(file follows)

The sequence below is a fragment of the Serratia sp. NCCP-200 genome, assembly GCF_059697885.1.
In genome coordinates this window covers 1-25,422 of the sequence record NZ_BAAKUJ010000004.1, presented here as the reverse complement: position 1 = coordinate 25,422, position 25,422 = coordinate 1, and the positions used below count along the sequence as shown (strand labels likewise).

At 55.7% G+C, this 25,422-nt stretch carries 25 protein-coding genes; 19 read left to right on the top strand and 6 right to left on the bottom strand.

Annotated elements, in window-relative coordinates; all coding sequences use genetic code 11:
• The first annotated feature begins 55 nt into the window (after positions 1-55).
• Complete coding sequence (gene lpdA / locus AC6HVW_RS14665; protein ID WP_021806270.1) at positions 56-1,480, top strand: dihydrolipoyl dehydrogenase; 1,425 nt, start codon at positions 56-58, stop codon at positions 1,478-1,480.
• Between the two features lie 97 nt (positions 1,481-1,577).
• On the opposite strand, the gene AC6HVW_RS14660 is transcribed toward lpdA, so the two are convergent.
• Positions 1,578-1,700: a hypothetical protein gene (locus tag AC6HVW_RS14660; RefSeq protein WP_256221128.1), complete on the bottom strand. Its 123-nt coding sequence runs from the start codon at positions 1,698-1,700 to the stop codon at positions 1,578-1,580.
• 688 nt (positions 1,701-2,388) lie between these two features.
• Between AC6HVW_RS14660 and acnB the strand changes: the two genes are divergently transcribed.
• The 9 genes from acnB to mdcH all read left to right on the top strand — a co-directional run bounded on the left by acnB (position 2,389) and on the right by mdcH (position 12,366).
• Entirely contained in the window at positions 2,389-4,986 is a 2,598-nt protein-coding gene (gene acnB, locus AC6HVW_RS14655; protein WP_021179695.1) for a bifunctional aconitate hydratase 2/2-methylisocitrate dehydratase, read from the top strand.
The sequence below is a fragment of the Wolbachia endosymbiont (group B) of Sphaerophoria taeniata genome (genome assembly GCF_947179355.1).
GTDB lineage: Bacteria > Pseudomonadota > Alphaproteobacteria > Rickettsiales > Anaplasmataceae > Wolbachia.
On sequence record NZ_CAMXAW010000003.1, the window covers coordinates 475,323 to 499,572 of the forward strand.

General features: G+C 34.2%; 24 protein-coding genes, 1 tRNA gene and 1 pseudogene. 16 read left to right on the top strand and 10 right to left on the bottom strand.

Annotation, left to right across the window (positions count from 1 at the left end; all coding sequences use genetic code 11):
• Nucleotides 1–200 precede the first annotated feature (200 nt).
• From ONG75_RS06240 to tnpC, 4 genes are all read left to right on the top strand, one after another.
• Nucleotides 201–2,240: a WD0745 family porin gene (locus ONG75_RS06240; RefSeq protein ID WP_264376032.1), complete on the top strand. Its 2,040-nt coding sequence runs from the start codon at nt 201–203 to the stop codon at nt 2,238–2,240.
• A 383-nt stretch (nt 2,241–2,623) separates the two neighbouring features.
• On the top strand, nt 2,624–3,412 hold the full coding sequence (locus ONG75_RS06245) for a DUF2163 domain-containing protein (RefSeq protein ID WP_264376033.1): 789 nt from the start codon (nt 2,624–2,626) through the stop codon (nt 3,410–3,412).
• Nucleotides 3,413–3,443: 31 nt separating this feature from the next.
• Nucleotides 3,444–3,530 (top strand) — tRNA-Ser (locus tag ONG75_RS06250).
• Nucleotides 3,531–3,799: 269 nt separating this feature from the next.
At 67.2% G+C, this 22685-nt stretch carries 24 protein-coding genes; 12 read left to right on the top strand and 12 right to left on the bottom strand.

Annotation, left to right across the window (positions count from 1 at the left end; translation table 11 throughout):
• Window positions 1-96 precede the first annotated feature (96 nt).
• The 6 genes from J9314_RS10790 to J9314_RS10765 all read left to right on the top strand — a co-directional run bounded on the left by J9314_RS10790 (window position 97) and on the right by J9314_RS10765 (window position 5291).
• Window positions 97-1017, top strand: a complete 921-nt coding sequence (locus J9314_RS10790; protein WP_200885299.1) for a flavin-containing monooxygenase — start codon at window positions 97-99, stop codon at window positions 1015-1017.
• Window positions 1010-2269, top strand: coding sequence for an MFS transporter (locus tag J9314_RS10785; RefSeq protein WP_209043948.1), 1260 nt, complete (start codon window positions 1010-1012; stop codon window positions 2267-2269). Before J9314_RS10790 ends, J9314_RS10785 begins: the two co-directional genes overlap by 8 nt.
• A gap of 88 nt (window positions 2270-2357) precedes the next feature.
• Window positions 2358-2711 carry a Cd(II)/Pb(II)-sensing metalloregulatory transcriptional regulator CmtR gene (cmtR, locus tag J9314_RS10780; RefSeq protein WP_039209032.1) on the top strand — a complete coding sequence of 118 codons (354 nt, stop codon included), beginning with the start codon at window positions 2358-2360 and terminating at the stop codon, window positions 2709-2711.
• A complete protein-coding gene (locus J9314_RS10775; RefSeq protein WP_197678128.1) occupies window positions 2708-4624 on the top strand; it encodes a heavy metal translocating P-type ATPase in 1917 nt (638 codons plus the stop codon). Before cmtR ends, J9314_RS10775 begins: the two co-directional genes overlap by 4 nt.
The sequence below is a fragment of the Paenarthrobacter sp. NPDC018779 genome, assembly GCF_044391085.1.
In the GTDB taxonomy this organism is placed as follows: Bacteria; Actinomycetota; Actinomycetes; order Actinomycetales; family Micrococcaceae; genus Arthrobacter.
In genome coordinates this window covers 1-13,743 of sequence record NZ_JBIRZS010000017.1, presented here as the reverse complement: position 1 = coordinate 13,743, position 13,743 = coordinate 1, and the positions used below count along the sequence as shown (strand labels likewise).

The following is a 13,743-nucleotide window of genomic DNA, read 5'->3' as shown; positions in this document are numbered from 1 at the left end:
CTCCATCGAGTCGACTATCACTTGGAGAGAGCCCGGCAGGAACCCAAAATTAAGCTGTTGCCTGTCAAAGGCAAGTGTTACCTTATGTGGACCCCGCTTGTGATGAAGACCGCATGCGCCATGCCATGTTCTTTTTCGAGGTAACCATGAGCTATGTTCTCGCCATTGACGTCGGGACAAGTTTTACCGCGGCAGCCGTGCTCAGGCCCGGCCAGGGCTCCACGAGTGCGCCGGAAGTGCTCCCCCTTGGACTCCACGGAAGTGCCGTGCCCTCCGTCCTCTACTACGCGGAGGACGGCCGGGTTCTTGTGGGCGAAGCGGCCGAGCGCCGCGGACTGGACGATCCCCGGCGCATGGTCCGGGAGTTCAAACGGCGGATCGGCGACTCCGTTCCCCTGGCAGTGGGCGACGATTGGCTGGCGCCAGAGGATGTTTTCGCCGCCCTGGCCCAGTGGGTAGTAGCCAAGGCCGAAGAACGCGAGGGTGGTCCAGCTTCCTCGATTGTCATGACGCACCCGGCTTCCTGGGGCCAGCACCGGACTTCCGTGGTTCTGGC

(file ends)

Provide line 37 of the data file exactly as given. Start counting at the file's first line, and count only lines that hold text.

In the GTDB taxonomy this organism is placed as follows: Bacteria; Actinomycetota; Actinomycetes; order Actinomycetales; family Micrococcaceae; genus Arthrobacter.